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Coreopsis gigantea
Scientific classification e
Kingdom: Plantae
Clade: Tracheophytes
Clade: Angiosperms
Clade: Eudicots
Clade: Asterids
Order: Asterales
Family: Asteraceae
Subfamily: Asteroideae
Supertribe: Helianthodae
Tribe: Coreopsideae
Genus: Coreopsis

Many, see text


Acispermum Neck.
Calliopsis Rchb.
Epilepis Benth.
Leptosyne DC.
Pugiopappus A.Gray
Selleophytum Urb.
Tuckermannia Nutt. [1]

Coreopsis ( /ˌkɒrˈɒpsɪs/ [2]) is a genus of flowering plants in the family Asteraceae. Common names include calliopsis and tickseed, a name shared with various other plants.


These plants range from 46–120 cm (18–47 in) in height. A common name for Coreopsis is Tickseed. [3] The flowers are usually yellow with a toothed tip. They are also yellow-and red bicolor. [3] The flat fruits are small and dry and look like bugs. Many of its species are cultivated. The 75 to 80 Coreopsis species are native to North, Central, and South America. They have showy flower heads with involucral bracts in two distinct series of eight each, the outer being commonly connate at the base. The name Coreopsis is derived from the Greek words κόρις (koris), meaning " bedbug", and ὄψις (opsis), meaning "view", referring to the shape of the achene. [4] [5]


Coreopsis, Kansas wildflower

Coreopsis species are used as nectar and pollen for insects. [3] The species is known to specifically provide food to caterpillars of some Lepidoptera species including Coleophora acamtopappi. The sunny, summer blooming, daisy-like flowers are popular in gardens to attract butterflies. Both annual and perennials types are grown in the home garden (USDA Hardiness Zone 7a/6b). [3] In this Mid-Atlantic region insects as bees, hover flies, wasps are observed visiting the flowers. [3]

All Coreopsis species were designated the state wildflower of Florida in the United States in 1991. [6]

In the language of flowers, Coreopsis means to be always cheerful, while Coreopsis arkansa stands for love at first sight. [7]


Coreopsis is a variable genus closely related to Bidens. In fact, neither Coreopsis nor Bidens, as defined in the 20th century, is strictly monophyletic. Coreopsis is best described as paraphyletic. Previously (1936) Coreopsis was classified into 11 sections and 114 species, but the African species were subsequently reclassified as Bidens, leaving the North and South American species under Coreopsis, some 75-80 in all. 45 are in the 11 North American sections, and the remaining 35 are in the South American Section Pseudoagarista. The North American species fall into two broad groups, with 5 sections in Mexico and North America (12 species) and the remaining 5 sections in Eastern North America (26 species). [4]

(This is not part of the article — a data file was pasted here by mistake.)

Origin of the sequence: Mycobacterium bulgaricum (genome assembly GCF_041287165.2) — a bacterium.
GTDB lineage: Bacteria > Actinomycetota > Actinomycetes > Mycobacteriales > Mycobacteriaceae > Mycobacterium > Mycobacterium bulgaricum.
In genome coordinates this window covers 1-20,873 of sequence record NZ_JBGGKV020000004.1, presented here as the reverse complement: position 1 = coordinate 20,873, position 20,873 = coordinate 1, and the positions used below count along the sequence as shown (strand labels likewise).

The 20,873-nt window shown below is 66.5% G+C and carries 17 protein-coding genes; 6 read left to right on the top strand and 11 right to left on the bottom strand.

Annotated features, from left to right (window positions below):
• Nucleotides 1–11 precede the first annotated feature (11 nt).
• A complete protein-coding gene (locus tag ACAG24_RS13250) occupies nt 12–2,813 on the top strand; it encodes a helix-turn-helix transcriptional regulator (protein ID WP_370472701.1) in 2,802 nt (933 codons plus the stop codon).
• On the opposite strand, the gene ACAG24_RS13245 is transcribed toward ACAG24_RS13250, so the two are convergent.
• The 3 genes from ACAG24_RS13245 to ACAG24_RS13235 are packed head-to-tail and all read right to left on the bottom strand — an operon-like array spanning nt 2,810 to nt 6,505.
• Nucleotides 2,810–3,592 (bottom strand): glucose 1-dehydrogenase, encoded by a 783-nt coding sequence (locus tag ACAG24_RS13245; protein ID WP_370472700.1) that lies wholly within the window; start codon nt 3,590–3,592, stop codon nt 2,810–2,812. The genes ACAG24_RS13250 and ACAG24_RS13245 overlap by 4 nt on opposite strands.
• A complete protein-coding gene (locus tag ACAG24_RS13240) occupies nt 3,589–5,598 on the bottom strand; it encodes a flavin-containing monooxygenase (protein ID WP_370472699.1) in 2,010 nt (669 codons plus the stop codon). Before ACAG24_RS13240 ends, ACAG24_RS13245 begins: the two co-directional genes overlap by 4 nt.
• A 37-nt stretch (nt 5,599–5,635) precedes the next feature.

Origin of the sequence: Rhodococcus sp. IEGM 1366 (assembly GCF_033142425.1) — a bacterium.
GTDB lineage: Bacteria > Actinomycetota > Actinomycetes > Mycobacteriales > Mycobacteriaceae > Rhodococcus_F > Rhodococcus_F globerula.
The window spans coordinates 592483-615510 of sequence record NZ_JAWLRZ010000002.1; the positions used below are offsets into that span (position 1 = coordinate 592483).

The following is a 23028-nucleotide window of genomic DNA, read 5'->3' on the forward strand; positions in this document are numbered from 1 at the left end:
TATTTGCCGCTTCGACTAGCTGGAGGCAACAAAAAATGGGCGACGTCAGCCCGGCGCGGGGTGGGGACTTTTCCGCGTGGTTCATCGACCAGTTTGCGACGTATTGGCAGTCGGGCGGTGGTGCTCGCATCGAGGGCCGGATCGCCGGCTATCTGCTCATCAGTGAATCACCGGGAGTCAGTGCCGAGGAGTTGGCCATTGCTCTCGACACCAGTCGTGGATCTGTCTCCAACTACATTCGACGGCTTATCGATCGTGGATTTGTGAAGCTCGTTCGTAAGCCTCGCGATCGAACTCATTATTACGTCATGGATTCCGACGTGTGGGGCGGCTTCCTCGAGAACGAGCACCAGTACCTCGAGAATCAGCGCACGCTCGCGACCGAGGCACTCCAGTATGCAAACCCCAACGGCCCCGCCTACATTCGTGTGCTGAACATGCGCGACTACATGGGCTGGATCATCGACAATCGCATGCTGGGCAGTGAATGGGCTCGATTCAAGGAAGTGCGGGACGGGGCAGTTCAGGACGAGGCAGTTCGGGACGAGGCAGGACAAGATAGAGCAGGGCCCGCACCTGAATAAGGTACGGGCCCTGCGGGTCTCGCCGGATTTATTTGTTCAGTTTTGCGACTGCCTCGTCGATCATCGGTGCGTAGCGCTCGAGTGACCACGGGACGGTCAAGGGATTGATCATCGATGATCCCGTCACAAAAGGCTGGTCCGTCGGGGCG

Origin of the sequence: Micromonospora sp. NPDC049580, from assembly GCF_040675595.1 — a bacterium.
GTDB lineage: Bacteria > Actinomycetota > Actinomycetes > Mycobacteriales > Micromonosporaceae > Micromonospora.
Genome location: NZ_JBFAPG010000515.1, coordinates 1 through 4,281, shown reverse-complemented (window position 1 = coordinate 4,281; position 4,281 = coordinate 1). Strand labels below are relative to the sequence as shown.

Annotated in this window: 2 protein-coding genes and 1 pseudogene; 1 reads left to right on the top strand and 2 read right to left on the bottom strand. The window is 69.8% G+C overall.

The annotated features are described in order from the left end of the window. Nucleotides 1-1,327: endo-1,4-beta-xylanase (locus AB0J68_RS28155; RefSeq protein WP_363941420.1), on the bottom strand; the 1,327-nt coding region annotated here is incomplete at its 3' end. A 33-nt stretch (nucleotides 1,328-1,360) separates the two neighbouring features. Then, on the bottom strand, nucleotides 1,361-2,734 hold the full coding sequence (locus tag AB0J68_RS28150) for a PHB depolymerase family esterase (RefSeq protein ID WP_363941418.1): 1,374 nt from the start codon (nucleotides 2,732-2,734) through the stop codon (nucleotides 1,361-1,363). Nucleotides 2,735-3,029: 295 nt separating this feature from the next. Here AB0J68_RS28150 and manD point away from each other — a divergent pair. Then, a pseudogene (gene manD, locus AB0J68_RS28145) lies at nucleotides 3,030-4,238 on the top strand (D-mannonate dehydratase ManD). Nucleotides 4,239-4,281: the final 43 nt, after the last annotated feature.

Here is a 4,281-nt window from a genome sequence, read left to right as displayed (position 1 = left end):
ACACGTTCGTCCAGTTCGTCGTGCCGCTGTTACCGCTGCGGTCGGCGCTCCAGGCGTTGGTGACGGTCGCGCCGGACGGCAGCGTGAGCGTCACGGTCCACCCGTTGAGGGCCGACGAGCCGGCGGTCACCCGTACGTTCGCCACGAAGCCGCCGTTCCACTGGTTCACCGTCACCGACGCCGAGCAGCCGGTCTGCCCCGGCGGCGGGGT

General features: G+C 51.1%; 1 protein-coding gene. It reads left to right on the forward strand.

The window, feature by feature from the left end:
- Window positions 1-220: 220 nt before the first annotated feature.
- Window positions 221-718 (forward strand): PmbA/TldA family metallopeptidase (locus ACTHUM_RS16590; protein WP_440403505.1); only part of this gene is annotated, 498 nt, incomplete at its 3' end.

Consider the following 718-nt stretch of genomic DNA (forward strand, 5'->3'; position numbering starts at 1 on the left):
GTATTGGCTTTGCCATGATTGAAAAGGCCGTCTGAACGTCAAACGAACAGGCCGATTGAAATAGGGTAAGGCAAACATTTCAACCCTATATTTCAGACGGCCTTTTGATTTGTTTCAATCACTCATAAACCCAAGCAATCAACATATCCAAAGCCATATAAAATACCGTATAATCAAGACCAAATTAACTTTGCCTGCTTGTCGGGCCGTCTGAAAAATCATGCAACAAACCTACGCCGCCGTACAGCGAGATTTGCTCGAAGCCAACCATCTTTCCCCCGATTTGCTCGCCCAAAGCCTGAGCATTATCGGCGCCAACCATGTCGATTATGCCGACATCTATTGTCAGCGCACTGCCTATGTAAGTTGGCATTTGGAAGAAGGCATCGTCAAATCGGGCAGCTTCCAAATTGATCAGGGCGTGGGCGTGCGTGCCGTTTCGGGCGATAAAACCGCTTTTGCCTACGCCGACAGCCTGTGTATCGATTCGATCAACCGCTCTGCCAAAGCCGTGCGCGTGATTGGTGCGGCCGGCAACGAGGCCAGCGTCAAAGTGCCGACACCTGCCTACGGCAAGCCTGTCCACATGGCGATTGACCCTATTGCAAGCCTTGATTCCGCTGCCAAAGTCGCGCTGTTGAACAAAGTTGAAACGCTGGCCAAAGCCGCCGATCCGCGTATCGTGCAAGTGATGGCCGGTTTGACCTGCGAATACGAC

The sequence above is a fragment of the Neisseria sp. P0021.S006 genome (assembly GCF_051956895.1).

One group which does seem to be monophyletic consists of temperate species from North America, including five sections of Coreopsis, Bidens coronata and Bidens tripartita, and the genus Thelesperma (five species). [8]

Distribution and habitat

Native North American coreopsis can be found in two habitats In the wild they can be found growing along roadsides and open fields throughout the Eastern United States and Canada. In this environment the plant will self-sow.


Coreopsis can grow in a garden as a border plant, or in a container, preferring well-drained soil. Deadheading the flowers ensures it does not become weedy. Using the USDA Hardiness Zones will identify what soil and climate is preferred for different cultivars or species. [9] Notable species found in cultivation are C. grandiflora, C. verticillata and their various cultivars.



One classification (GRIN) of the genus consists of eleven sections, [1] shown by cladistic relationships with number of species in parenthesis. [4]

Coreopsis sect. Pseudoagarista (35)

Selected species

See: [10] [11]

Section Anathysana

Section Calliopsis

Section Coreopsis

Section Electra

Section Eublepharis

Section Gyrophyllum (syn. Palmatae)

Section Leptosyne

Section Pseudoagarista

South America, 35 species

Section Pugiopappus

Section Silphidium

Section Tuckermannia

Formerly placed here


  1. ^ a b "Genus: Coreopsis L." Germplasm Resources Information Network. United States Department of Agriculture. January 6, 2011. Archived from the original on June 29, 2011. Retrieved February 9, 2011.
  2. ^ Sunset Western Garden Book, 1995:606–607
  3. ^ a b c d e "Coreopsis For the Mid-Atlantic Region Research Report". December 2015. Retrieved 27 January 2017.
  4. ^ a b c Kim, Seung-Chul; Daniel J. Crawford; Mesfin Tadesse; Mary Berbee; Fred R. Ganders; Mona Pirseyedi; Elizabeth J. Esselman (September–July 1999). "ITS sequences and phylogenetic relationships in Bidens and Coreopsis (Asteraceae)". Systematic Botany. 24 (3): 480–493. doi: 10.2307/2419701. Check date values in: |date= ( help)
  5. ^ Quattrocchi, Umberto (2000). CRC World Dictionary of Plant Names: A-C. CRC Press. p. 615. ISBN  978-0-8493-2675-2.
  6. ^ Main, Martin B.; Ginger M. Allen. "Florida State Symbols". Electronic Data Information Source. University of Florida IFAS Extension. Retrieved February 9, 2011.
  7. ^ "Language of Flowers - Flower Meanings, Flower Sentiments". Archived from the original on 2016-11-24. Retrieved 2016-11-26.
  8. ^ Crawford, D. J.; Mort, M. E. (2005). "Phylogeny of Eastern North American Coreopsis (Asteraceae-Coreopsideae): insights from nuclear and plastid sequences, and comments on character evolution". American Journal of Botany. 92 (2): 330–6. doi: 10.3732/ajb.92.2.330. PMID  21652409.
  9. ^ "tickseed". USDA plants website. USDA NRCS National Plant Data Team. Retrieved 27 January 2017.
  10. ^ a b "Species Records of Coreopsis". Germplasm Resources Information Network. United States Department of Agriculture. Archived from the original on January 20, 2009. Retrieved February 9, 2011.
  11. ^ "Coreopsis". Integrated Taxonomic Information System. Retrieved June 6, 2010.


External links